Robert Beveridge's Reviews > Crazy Good: The True Story of Dan Patch, the Most Famous Horse in America

Crazy Good by Charles Leerhsen
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's review
Aug 08, 2011

really liked it
bookshelves: cuy-co-pub-lib, finished
Read from March 30 to April 11, 2011

Charles Leerhsen, Crazy Good: The True Story of Dan Patch, America's Most Famous Racehorse (Simon and Schuster, 2008)

There have been a select few times in this country when millions more people than usual knew the name of a horse. Modern examples abound: Barbaro, Cigar, Ruffian, Secretariat, Seattle Slew, a dozen others. Dan Patch, on the other hand, was a national superstar in a much more difficult time. Television hadn't been invented yet, radio was still an expensive proposition for the average joe, and let's face it: while harness racing was a whole lot more popular at the turn of the twentieth century than it was at the turn of the twenty-first, it was still a relatively obscure sport practiced mainly at county fairs. If you've ever attended the harness racing at a county fair, and you know a few things about reading a racing program, you've probably noted that about half the horses you see aren't actually professional racers; they're local workhorses who have a little extra speed. I can't swear to it, but I'm willing to place a few two-dollar win tickets on the same thing being true a century ago, perhaps even to a greater extent. So it was with Dan Patch, who started his illustrious career pulling a wagon. Would that he had ended it that same way, but we're getting ahead of ourselves.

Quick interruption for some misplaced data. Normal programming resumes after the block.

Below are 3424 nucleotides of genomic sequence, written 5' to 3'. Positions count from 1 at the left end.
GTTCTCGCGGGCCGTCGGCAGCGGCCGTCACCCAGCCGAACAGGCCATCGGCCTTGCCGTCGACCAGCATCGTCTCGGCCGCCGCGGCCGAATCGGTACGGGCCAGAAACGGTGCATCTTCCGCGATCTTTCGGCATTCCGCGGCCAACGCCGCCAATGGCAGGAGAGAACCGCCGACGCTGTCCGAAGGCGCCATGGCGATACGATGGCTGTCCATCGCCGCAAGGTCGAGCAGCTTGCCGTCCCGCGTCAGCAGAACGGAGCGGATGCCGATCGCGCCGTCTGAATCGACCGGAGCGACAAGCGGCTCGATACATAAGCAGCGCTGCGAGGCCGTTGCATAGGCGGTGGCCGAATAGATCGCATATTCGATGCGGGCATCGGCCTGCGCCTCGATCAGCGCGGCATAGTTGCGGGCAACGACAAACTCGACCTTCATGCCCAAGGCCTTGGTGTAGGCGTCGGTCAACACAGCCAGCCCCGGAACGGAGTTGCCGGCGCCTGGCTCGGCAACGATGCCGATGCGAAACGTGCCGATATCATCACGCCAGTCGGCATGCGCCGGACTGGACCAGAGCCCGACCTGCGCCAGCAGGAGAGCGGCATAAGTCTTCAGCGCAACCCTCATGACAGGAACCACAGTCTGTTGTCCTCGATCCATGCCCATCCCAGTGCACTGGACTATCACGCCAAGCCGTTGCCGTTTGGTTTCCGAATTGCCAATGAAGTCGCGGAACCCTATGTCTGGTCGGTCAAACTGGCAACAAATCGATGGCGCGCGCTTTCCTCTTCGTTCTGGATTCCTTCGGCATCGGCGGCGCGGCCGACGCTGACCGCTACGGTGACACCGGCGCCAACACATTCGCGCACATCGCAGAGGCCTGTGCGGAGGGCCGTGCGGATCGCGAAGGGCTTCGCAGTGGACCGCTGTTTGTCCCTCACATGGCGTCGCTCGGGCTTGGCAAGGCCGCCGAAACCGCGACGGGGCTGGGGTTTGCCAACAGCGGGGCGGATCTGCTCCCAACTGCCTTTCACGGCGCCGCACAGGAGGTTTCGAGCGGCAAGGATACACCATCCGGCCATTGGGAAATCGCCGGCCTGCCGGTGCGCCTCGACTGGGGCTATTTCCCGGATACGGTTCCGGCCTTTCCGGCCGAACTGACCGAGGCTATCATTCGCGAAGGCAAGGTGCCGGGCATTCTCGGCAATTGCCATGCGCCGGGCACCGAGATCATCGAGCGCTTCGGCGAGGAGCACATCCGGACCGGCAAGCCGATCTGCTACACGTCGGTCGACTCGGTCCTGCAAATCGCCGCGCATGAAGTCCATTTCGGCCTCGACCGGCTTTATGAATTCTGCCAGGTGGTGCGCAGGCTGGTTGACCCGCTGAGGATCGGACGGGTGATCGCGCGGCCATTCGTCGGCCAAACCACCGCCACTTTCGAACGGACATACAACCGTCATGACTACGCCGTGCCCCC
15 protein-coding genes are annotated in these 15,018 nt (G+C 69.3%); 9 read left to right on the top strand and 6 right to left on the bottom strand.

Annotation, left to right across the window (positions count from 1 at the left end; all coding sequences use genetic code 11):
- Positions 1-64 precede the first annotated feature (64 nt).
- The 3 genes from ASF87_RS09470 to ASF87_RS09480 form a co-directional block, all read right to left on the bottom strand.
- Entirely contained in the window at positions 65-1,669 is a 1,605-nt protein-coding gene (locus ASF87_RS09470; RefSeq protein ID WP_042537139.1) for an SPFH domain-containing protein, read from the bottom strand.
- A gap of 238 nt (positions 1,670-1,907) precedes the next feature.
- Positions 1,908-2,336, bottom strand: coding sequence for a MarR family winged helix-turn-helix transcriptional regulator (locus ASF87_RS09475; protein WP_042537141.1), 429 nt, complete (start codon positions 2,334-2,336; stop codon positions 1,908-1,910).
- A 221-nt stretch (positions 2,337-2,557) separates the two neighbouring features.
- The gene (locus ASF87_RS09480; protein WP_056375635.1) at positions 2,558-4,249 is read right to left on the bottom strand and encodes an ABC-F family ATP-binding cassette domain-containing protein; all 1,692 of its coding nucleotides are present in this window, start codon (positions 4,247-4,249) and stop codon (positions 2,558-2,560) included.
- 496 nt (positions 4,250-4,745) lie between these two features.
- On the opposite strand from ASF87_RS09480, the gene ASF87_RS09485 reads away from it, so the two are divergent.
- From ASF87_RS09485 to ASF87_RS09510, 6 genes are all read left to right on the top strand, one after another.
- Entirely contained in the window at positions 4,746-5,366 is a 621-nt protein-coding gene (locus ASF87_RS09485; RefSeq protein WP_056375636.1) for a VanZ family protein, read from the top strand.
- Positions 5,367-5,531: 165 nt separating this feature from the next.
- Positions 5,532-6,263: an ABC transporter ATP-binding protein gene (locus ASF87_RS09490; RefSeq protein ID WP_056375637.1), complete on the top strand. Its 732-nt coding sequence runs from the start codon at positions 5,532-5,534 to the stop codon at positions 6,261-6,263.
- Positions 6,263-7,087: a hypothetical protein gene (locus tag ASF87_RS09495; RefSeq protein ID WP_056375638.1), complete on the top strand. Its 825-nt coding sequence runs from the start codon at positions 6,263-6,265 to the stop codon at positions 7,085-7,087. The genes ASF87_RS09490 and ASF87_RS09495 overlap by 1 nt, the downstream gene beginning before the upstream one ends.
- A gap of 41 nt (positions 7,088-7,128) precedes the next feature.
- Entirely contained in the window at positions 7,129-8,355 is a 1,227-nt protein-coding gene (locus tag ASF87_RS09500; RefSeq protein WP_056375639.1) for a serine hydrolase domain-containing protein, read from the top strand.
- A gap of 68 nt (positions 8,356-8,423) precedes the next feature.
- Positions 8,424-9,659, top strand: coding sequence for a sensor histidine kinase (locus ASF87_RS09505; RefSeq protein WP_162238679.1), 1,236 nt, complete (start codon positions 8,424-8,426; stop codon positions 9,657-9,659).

Sports Illustrated writer Leerhsen used to be a bigwig at Us (before it became the US Weekly we're familiar with today), which makes sense if you look at the way this book is written. Sure, he covers the sports angle. You can't write a book about a racehorse without covering the sports angle (or, anyway, god help you if you try). But he's as, if not more, interested in Dan Patch As Social Phenomenon—the second half of Patch's career, and his subsequent retirement, when he was owned by a corrupt, desperate business magnate who was doing his darnedest to turn the horse into a brand, an equine supermodel back in the days before such things existed. And I will certainly give Leerhsen that I didn't think I'd give two hoots about that part of the story, but I was just as absorbed by that as I was by his descriptions of Patch's races (not as good as Hillenbrand's in Seabiscuit, better than Mitchell's in Three Strides Before the Wire). That's saying something for a hardcore racing geek. And part of the reason for its rating is this. The other part is because there simply aren't enough books (and especially not GOOD books) on harness racing out there. This didn't inject the new life (however temporary it may have been) into harness racing that I was hoping it would when it came out, but there's still hope for that, isn't there? ****
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